Poll Finds Obama Surging Among Pornographers

A trade journal survey finds the porn industry overwhelmingly favors Obama over Romney.

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Publisher Larry Flynt and President Barack Obama.

Another day, another poll. But here's one that's sure to raise eyebrows: The adult entertainment industry overwhelmingly supports President Barack Obama over Mitt Romney, according to a new survey by the porn industry trade journal XBIZ.COM.

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Sixty-eight percent of the respondents, made up of adult entertainment industry members, told XBIZ they prefer Obama as president, while 13 percent said they prefer Romney. About 14 percent of respondents said they want "someone else" as president, and five percent said they "don't care."

Several porn kingpins told the trade journal the results made sense. Hustler founder Larry Flynt, who offered a $1 million cash prize last month for information relating to Romney's tax returns and offshore bank accounts, said he was "not surprised" by the results. Vivid Entertainment CEO Steven Hirsch, who famously offered $5 million to Pippa Middleton to appear in an adult movie, told XBIZ "most people involved with the adult industry have a liberal view of government."

But Patrick Trueman, president of the anti-porn nonprofit Morality in Media, says the results offer other insights.

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Trueman has long accused the Obama administration of being soft on the porn industry, and tells Whispers "the Obama administration has refused to initiate even one indictment against an illegal pornographer." Federal law prohibits the distribution of obscene, or hardcore, pornography on the Internet, TV, or through retail shops, and anti-porn activists says U.S. Attorney General Eric Holder has been lax in enforcing those laws.

The Justice Department did not immediately respond to a request for comment from Whispers.

"These are the people that are flourishing because of the failure of the Obama administration to enforce the laws," says Trueman of the adult entertainment industry members surveyed. "The Obama administration just doesn't understand the harm it is causing."

During the presidential primaries, Morality in Media says it sent letters to both presidential campaigns asking the candidates to voice their commitment to the enforcement of America's obscenity laws if elected. "I got no response from Obama," says Trueman, a statement that could not be immediately verified with the Obama campaign. "But I got a call from the Romney campaign just a few days later, saying: 'We want to meet you.'"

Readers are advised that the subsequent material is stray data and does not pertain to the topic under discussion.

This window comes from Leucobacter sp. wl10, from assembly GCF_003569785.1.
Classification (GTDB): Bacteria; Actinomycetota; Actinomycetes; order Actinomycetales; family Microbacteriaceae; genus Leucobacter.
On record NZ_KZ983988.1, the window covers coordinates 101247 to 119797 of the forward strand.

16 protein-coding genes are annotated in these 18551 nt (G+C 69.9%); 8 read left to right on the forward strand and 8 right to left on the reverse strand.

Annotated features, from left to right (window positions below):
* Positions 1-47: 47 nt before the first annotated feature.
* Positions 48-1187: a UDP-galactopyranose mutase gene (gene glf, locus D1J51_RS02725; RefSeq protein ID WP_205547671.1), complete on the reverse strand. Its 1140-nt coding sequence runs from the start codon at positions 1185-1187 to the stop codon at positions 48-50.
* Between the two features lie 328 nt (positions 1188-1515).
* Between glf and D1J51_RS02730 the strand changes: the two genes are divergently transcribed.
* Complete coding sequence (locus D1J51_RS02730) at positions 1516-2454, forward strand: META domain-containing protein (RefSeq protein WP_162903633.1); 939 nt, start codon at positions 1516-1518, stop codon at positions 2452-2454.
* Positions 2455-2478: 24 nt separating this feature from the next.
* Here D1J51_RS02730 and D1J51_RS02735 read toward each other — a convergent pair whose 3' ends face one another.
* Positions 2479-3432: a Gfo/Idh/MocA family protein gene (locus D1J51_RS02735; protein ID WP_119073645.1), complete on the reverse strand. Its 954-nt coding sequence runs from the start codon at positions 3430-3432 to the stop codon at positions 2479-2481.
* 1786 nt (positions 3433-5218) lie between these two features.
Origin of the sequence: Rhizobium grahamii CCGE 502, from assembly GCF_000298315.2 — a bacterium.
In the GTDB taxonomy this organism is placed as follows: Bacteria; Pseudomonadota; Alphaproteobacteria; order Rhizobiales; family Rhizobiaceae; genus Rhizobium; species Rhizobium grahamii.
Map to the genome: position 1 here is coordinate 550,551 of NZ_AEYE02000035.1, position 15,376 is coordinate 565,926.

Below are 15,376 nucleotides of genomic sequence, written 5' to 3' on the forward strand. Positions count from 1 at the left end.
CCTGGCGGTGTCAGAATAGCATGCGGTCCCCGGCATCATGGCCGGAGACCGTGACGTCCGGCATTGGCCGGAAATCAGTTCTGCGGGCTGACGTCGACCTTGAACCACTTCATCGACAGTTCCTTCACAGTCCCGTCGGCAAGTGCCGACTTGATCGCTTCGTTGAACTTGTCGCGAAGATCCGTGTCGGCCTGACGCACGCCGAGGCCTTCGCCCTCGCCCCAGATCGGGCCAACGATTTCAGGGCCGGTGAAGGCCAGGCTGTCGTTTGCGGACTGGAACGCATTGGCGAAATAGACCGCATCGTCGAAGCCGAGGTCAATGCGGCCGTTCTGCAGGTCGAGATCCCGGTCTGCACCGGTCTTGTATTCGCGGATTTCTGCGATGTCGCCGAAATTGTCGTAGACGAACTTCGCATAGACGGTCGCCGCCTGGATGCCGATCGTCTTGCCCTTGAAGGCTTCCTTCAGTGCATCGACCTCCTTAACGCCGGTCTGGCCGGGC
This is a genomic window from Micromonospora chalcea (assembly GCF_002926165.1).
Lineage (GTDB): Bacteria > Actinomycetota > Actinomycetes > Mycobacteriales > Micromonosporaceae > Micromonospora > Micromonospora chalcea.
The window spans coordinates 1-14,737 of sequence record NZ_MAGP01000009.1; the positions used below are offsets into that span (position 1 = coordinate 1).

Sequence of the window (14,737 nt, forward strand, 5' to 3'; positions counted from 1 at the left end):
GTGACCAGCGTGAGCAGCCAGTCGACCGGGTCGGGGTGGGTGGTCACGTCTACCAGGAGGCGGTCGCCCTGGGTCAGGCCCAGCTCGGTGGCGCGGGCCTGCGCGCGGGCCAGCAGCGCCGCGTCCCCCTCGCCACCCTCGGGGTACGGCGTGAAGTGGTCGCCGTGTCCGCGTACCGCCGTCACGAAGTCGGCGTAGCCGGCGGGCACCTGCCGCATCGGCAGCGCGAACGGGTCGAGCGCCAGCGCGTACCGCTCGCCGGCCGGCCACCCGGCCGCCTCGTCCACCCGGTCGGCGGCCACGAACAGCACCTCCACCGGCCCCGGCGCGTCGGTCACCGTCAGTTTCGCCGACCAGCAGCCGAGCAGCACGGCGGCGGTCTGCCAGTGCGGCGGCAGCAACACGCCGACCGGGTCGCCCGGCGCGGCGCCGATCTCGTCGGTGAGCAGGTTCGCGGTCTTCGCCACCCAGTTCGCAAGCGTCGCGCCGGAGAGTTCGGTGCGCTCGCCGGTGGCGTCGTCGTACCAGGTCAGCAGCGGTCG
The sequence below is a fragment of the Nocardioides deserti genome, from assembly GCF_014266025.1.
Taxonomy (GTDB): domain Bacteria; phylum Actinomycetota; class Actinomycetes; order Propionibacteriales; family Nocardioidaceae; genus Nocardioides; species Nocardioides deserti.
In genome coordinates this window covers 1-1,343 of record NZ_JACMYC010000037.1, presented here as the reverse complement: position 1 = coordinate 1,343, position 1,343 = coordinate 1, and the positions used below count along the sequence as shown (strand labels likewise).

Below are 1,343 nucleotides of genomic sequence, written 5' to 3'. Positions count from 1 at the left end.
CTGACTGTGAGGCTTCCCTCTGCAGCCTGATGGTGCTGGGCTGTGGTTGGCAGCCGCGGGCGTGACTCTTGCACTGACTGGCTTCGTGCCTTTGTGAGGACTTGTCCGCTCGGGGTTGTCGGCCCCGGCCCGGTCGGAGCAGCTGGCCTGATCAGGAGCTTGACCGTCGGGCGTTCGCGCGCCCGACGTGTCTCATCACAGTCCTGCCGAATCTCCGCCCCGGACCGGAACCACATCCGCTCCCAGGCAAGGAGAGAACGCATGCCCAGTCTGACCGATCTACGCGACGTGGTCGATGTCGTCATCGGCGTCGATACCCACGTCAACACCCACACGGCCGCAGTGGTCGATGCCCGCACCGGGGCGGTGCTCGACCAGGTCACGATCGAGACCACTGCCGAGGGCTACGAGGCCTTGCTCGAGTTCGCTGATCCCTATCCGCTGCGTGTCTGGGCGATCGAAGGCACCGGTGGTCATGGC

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Trueman says he went to Boston, where the Romney campaign is based, and sat down for an hour with a Romney aide. According to an April 2011 Think Progress story on the meeting, Romney's political director and legal policy adviser Alex Wong promised Morality in Media then that Romney "would pursue prosecutions" of pornographers and that the issue is "important to them."

The Romney campaign said it was working to confirm that meeting happened.

Obama has been criticized on the pornography issue before. In March 2011, GOP presidential candidate and prominent social conservative Rick Santorum doubled down on his comments that the Justice Department under Obama "seems to favor pornographers over children and families."

A month later, Holder was criticized for quietly closing down the Obscenity Prosecution Task Force, a Justice Department unit created under the Bush administration to help fight the spread of obscene material on the Internet.

Romney, on the other hand, has increasingly curried favor with anti-porn crusaders, while pornography kingpins recently told Forbes they were deeply worried about their future under a Romney presidency.

Elizabeth Flock is a staff writer for U.S. News & World Report. You can follow her on Twitter or Facebook or reach her at eflock@usnews.com.